1) Dry addition. Add appropriate cooled wort to the fermentor, then add the required amount of yeast slurry (about 0.6%-0.8%) to the fermentor, mix the wort and yeast, and press the mixture into the fermenter with sterile compressed air.
2) Wet addition. The required amount of yeast and part of the wort (10-15°C) are mixed in the fermenter feeder and kept at this temperature to activate the yeast. Then the mixture is pressed into the fermenter with sterile compressed air.
3) Splitting method: This method is used to propagate first generation yeast or lack of yeast supply.
Add all the yeast to the yeast feeder and add the wort until it is full and propagate for 20-24 hours. Divide the jar into two jars and complete both jars. The temperature of the wort added for the second time should be equal or slightly higher than the wort added for the first time.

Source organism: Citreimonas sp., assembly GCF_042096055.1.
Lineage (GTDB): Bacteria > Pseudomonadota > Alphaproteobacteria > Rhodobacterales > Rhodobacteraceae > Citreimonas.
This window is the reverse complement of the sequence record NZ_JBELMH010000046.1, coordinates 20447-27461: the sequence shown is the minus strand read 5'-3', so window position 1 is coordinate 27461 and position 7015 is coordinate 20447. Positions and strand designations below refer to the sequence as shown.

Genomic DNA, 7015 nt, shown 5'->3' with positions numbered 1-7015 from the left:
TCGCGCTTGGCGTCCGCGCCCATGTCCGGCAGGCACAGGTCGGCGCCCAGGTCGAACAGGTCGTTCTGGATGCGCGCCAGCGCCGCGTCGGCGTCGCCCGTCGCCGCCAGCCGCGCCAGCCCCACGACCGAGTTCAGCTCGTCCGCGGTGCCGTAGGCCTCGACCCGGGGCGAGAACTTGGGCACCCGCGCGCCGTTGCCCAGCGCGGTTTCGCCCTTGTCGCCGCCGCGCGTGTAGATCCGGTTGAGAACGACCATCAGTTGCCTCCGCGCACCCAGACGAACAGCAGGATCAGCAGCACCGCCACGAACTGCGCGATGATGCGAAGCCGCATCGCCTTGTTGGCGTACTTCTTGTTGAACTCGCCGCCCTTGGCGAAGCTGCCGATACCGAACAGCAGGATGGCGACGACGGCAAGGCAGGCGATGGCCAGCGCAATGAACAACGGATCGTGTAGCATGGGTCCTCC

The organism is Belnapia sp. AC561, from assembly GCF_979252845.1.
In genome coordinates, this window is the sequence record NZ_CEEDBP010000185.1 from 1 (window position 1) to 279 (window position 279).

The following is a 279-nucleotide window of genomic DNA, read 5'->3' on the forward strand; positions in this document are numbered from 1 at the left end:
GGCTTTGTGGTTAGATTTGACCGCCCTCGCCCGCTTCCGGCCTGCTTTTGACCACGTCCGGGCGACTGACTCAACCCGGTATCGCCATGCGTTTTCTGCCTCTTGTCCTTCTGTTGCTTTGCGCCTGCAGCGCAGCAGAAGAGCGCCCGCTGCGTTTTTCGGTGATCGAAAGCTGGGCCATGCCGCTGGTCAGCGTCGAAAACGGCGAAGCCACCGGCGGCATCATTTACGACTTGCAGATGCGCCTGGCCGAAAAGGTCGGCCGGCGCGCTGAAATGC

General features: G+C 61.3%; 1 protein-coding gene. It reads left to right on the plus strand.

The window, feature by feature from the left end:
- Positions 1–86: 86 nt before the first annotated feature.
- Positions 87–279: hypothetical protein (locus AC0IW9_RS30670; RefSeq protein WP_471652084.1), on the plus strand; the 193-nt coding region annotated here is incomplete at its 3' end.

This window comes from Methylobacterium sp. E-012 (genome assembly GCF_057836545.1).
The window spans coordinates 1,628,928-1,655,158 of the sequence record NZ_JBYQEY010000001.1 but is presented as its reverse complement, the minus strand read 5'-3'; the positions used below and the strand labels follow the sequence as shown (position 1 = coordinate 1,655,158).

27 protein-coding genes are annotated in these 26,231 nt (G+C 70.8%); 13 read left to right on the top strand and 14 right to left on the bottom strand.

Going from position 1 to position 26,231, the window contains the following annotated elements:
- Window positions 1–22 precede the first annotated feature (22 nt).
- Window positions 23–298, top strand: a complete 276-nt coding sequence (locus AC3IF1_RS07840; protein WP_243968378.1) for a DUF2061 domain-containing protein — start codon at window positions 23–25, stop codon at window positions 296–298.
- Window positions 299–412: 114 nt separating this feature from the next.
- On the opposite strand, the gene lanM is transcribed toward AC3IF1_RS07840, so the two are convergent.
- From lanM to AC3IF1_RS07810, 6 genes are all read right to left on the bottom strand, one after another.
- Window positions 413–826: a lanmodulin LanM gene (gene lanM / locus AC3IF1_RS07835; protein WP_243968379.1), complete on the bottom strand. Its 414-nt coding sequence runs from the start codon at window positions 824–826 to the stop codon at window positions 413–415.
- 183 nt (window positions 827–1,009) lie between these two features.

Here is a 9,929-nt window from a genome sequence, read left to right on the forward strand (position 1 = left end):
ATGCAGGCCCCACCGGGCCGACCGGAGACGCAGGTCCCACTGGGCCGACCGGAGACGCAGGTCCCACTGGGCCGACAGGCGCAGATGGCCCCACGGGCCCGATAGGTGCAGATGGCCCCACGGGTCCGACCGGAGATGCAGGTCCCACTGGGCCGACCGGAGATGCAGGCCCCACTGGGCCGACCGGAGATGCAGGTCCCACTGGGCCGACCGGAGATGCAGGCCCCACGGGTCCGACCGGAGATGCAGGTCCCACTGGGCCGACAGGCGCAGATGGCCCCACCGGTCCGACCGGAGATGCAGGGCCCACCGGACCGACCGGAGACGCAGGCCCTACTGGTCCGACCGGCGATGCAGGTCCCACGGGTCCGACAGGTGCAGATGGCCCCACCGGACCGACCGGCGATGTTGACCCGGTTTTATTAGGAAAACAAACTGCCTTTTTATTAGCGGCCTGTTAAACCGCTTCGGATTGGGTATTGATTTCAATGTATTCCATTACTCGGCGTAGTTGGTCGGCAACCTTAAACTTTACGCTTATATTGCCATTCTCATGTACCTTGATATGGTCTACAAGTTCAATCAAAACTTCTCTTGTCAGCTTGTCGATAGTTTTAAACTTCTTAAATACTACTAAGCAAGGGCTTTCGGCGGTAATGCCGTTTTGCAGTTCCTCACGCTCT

The first wort addition is made to avoid prohibiting yeast activity. The splitting time should be the time for the yeast to reach a density of (5-10)x10^6 cells/ml.
Usually wet addition is better than dry addition because the wet addition has a shorter yeast adjustment period.
4) Continuous addition method. 4) Continuous addition method: Aeration and yeast feeding in the same equipment. The amount of addition should be adjusted by the VFD. We only need to control the expected number of yeast cells and air/ml wort.
5) Adding decoupled design method
Add wort to the fermenter where fermentation has already started. However, we should keep the temperature similar to the fermenting wort. For this method, enough ventilation should be sufficient.